Consultation on amended Mortlake proposals due to finish next month
Revised plans to turn one of Britain’s oldest breweries into a mixed-use development on a 200m stretch of the Thames have been submitted to the Mayor of London after the scheme was called in earlier this year.
The project, on the 9ha site of the Stag brewery in Mortlake, south-west London, had originally proposed a new high street, around 850 homes, which included a 150-home care village, 3,000 sq m of office space and a 1,200-pupil secondary school.
Beer is said to have been brewed on the site since 1487 when it was part of a monastery and later supplied British troops in India and the Crimea.
More recently it was owned by Watneys, which renamed it the Stag brewery, and then by global drinks giant ABInBev which produced Budweiser there. Production ceased in 2015 when it was sold for £158m to Reselton.
But the Singaporean developer was told in May the mayor wanted a second look at its plans drawn up by Squire & Partners after they were given the green light by Richmond council in January. Concerns centred on the amount of affordable housing and worries about road traffic measures.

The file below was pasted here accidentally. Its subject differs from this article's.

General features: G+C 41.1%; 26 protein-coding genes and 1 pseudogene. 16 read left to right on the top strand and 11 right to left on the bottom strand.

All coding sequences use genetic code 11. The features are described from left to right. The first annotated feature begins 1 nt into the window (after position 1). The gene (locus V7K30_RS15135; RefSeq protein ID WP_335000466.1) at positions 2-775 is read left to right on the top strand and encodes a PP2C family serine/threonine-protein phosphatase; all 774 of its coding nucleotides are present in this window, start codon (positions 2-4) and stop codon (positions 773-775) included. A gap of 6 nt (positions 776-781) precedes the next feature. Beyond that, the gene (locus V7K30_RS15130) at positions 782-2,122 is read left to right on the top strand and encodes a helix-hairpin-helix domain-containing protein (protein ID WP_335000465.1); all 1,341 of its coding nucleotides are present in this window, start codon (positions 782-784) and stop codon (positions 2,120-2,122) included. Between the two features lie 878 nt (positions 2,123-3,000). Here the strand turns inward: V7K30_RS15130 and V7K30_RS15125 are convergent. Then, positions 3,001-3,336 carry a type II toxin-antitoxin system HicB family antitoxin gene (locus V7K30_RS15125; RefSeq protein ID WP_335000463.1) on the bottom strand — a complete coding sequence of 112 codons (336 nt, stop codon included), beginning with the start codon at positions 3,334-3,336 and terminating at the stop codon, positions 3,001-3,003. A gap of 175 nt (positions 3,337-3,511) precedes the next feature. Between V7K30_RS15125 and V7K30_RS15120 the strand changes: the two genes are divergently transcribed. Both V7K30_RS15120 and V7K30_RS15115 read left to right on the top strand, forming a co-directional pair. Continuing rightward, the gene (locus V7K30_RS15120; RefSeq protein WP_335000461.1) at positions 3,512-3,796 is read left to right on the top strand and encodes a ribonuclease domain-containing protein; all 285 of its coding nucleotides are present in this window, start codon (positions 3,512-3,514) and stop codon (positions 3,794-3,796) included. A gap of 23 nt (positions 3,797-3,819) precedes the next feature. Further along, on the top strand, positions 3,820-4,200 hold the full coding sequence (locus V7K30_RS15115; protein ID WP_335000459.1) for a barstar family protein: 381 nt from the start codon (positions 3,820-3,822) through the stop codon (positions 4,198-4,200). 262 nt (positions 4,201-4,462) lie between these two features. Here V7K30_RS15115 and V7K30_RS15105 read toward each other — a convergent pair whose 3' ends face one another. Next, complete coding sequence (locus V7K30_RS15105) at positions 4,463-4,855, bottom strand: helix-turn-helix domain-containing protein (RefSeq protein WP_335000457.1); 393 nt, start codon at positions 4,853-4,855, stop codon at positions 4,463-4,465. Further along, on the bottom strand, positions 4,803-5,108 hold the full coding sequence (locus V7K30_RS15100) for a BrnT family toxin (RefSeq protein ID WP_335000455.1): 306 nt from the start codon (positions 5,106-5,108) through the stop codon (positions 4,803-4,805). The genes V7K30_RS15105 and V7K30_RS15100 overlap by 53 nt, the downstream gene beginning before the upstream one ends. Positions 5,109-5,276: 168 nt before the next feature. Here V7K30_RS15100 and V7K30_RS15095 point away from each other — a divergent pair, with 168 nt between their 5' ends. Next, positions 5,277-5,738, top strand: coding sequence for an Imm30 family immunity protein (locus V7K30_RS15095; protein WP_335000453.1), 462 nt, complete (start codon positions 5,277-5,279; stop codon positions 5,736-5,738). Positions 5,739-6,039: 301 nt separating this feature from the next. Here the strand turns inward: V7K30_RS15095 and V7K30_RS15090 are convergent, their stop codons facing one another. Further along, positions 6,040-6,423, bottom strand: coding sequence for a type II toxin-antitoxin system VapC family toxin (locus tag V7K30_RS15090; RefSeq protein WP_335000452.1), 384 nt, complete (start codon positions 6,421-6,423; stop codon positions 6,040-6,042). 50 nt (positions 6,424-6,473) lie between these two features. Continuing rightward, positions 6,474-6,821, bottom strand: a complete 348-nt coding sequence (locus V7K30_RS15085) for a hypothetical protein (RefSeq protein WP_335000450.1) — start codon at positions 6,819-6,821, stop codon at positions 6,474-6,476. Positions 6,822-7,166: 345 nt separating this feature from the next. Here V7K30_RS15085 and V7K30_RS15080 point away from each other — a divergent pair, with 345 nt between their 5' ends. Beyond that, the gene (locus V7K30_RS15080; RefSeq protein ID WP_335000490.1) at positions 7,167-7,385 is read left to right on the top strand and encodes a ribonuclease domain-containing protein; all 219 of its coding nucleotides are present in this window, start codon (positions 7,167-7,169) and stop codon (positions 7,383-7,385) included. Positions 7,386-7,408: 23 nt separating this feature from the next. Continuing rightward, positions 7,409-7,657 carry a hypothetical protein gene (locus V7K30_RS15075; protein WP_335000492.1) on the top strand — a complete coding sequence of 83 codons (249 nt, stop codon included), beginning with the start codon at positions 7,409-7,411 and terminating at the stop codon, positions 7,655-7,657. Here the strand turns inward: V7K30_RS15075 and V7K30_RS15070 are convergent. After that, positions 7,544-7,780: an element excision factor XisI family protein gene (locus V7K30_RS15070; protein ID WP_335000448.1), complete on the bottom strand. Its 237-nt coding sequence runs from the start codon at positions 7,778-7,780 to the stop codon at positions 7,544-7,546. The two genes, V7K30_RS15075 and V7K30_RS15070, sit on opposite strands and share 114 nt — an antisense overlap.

The revised plans will see the number of homes go up to around 1,250 with around 30% being made available for affordable housing – up from the 17.5% originally proposed. A public consultation on the new proposals began last week and is due to finish on 20 September.
The increase brings the project closer into line with the GLA’s target for all new schemes to include at least 35% affordable housing, with a spokesperson for Reselton saying the 30% figure was agreed on condition that the work also includes a new secondary school.
The total area of the scheme has also grown by 15% with the increased number of new homes leading to an increase in height for some buildings.
It means that the 150-home care village, nursing home and gym in the original proposals will no longer be built with much of the freed-up space now set to be occupied by the smaller affordable homes. Plans for nearly 200 car parking spaces have been pulled as well.
But a cinema, hotel, community hall and rowing club will still be included, while the scheme’s office space has grown from 3,000 sq m to 5,000 sq m.
The scheme’s project team includes QS Gardiner & Theobald, structural engineer Waterman, environmental engineer Waterman Environmental, planning consultant Gerald Eve and sales consultant Savills.
A decision on the scheme, the value of which has gone up £250m to £1.5bn, is set to be made before the end of this year.